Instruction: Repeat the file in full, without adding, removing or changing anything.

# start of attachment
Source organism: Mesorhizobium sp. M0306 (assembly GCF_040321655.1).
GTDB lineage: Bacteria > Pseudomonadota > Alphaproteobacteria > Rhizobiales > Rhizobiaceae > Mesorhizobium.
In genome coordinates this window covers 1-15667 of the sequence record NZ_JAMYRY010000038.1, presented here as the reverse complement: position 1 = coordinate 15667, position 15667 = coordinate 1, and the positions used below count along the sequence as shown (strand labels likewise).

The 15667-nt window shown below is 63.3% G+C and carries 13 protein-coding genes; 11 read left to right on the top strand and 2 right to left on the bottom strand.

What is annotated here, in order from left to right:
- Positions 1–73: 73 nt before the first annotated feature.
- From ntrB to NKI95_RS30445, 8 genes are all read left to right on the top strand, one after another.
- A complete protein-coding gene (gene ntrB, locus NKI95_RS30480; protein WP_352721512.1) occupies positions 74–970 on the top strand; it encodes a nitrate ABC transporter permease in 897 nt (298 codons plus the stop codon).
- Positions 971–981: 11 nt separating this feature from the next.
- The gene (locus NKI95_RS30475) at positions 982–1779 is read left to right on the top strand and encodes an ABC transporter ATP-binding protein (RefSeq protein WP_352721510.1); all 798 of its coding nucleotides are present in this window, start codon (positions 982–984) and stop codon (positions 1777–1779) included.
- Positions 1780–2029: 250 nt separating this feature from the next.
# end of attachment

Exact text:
Source organism: Mesorhizobium sp. M0306 (assembly GCF_040321655.1).
GTDB lineage: Bacteria > Pseudomonadota > Alphaproteobacteria > Rhizobiales > Rhizobiaceae > Mesorhizobium.
In genome coordinates this window covers 1-15667 of the sequence record NZ_JAMYRY010000038.1, presented here as the reverse complement: position 1 = coordinate 15667, position 15667 = coordinate 1, and the positions used below count along the sequence as shown (strand labels likewise).

The 15667-nt window shown below is 63.3% G+C and carries 13 protein-coding genes; 11 read left to right on the top strand and 2 right to left on the bottom strand.

What is annotated here, in order from left to right:
- Positions 1–73: 73 nt before the first annotated feature.
- From ntrB to NKI95_RS30445, 8 genes are all read left to right on the top strand, one after another.
- A complete protein-coding gene (gene ntrB, locus NKI95_RS30480; protein WP_352721512.1) occupies positions 74–970 on the top strand; it encodes a nitrate ABC transporter permease in 897 nt (298 codons plus the stop codon).
- Positions 971–981: 11 nt separating this feature from the next.
- The gene (locus NKI95_RS30475) at positions 982–1779 is read left to right on the top strand and encodes an ABC transporter ATP-binding protein (RefSeq protein WP_352721510.1); all 798 of its coding nucleotides are present in this window, start codon (positions 982–984) and stop codon (positions 1777–1779) included.
- Positions 1780–2029: 250 nt separating this feature from the next.